Paul Krassner : Ruben Salazar and the ‘Kiss of Death’

August 30, 1970 Los Angeles Times headlines death of journalist Ruben Salazar.

Back in the news:
Revisiting the 1970 killing of
Crusading journalist Ruben Salazar

By Paul Krassner / The Rag Blog / August 21, 2010

Salazar had been working on an exposé… which would reveal secret alliances among the CIA, the Army, the FBI, California’s attorney general, and local police authorities.

Ruben Salazar, an award-winning Los Angeles Times columnist and KMEX-TV news director, was killed by a Sheriff’s deputy under highly suspicious circumstances in 1970, and his case is in the news again. According to an article in yesterday’s Los Angeles Times, a confidential report sent this week to the Los Angeles Board of Supervisors has called for the Los Angeles County Sheriff’s Department to release records of Salazar’s slaying.

Robert J. Lopez wrote in the August 26, 1995 Los Angeles Times:

The newsman’s forceful columns and television coverage had sharply criticized police actions in Los Angeles’ Mexican American neighborhoods. Salazar had called [a] lunch meeting at an Olvera Street restaurant to put it “on the record” that he believed police might do something to discredit his reporting.

Two days later, on the eve of covering a major anti-Vietnam War rally, Salazar cleared his normally messy desk at KMEX and took his treasured hate mail off the wall. His former boss, Danny Villanueva, clearly remembers the response when he told Salazar he would see him later:

“Yeah, if I make it back,” Salazar said.

The next day he was dead. On Aug. 29, 1970, while covering the National Chicano Moratorium against the Vietnam War, the 42-year-old Salazar was killed instantly by a sheriff’s tear gas projectile while he sat in an East Los Angeles bar…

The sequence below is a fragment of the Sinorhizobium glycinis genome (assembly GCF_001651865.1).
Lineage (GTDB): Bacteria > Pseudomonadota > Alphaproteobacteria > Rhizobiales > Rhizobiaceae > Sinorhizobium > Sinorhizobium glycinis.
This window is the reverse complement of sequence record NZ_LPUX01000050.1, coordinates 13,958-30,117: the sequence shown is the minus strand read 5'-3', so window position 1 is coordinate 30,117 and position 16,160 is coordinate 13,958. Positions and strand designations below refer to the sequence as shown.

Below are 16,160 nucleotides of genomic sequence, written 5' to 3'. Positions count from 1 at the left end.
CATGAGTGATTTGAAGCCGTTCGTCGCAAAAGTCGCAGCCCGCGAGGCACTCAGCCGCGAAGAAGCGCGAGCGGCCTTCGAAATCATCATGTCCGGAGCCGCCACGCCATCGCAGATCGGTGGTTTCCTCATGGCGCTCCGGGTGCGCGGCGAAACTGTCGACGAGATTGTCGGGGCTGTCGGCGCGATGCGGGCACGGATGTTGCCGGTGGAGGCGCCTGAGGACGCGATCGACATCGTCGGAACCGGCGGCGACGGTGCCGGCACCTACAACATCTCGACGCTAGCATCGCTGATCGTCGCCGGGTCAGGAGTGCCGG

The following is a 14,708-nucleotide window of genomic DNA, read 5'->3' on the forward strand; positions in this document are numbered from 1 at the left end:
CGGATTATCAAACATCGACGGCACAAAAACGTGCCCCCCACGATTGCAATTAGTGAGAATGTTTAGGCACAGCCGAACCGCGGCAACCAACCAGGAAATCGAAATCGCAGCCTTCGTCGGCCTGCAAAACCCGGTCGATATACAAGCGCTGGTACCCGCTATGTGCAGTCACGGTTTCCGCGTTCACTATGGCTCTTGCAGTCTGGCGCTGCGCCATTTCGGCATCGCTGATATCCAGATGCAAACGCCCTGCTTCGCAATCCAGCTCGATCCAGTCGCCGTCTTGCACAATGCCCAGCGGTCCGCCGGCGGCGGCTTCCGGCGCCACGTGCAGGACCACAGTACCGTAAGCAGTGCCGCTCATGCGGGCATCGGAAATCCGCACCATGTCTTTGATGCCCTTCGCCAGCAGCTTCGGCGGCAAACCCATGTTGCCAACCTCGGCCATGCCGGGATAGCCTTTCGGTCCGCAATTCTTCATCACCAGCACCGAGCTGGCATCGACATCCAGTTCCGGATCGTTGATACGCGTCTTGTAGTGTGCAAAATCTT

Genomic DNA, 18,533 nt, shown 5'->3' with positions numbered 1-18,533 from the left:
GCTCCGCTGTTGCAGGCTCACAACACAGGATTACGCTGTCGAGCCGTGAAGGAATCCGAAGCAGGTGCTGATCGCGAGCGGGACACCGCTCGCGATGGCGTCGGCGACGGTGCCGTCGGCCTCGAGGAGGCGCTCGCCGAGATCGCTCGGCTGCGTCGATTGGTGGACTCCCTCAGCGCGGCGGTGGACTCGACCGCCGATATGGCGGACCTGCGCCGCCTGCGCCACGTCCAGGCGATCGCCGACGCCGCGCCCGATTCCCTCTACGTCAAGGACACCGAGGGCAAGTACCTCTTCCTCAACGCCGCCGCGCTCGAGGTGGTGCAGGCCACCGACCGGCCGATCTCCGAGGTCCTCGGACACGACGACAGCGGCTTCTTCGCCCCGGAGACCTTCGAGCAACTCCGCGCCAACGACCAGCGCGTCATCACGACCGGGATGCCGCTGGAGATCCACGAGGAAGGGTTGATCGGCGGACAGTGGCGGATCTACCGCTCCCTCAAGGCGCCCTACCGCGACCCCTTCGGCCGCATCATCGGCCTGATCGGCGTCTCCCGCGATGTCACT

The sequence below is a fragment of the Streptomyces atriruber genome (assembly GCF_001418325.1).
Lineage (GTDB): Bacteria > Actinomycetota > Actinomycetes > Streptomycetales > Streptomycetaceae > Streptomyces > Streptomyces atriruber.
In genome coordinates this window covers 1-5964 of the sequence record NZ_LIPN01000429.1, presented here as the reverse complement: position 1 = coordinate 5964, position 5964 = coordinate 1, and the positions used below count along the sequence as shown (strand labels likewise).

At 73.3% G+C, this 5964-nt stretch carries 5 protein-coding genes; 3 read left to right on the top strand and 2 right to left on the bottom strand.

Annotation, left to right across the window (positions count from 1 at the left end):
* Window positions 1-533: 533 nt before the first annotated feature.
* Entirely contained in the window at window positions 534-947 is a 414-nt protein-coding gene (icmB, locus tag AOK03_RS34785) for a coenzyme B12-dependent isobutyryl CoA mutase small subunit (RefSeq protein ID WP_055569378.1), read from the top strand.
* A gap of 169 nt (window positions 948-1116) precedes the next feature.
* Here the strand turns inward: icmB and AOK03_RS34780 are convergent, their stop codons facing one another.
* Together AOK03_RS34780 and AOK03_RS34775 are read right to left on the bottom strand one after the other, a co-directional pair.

Mae Brussell flashes a copy of The Realist during 1987 lecture at UC Santa Cruz.

The LA Times has been publishing articles about the files on Ruben Salazar’s death being kept secret. Here’s an excerpt from my autobiography (Confessions of a Raving, Unconfined Nut: Misadventures in the Counterculture):

No wonder Mae Brussell was so excited. The attempted burglary of Democratic headquarters at the Watergate Hotel in Washington, D.C., in June 1972 had suddenly brought her eight and a half years of dedicated conspiracy research to an astounding climax. She recognized names, methodology, patterns of cover-up. She could trace linear connections leading inevitably from the assassination of JFK to the Watergate break-in, and all the killings in between.

There was, for example, the murder of Ruben Salazar, a Los Angeles Times reporter, at the first Chicano-sponsored antiwar protest. Salazar had been working on an exposé of law enforcement, which would reveal secret alliances among the CIA, the Army, the FBI, California’s attorney general, and local police authorities.

L.A. District Attorney Robert Meyer received a phone call from L. Patrick Gray — who had recently become acting head of the FBI after J. Edgar Hoover’s death — telling him to stop the investigation. Meyer did quit, saying it was like the “kiss of death” to work with these people. Mae called Meyer, asking if he would help with her research. She wanted to find out why the Justice Department in Washington was stopping a D.A. in Los Angeles from investigating the killing of a reporter.

A month later, Meyer was found dead in a parking lot in Pasadena. And now L. Patrick Gray was involved in an even bigger cover-up.

A year before the Watergate break-in, E. Howard Hunt, who had worked for the CIA for twenty-one years, proposed a “bag job” — a surreptitious entry — into the office of Dr. Lewis Fielding, a Beverly Hills psychiatrist who had refused to cooperate with FBI agents investigating one of his patients, Daniel Ellsberg, leaker of the Pentagon Papers. It was the function of the White House “plumbers” to plug such leaks.

The burglars, led by G. Gordon Liddy, scattered pills around the office to make it look like a junkie had been responsible. The police assured Dr. Fielding that the break-in was made in search of drugs, even though he found Ellsberg’s records removed from their folder. An innocent black man, Elmer Davis, was arrested, convicted, and sent to prison, while Liddy remained silent.

Mae Brussell corresponded with Davis, and after he finished serving Liddy’s time behind bars, he ended up living with Mae. It was a romance made in Conspiracy Heaven.

[Paul Krassner, for decades one of the country’s foremost social critics, edited The Realist, America’s premier journal of cutting edge social and political satire. He was also a founder of the Yippies.]

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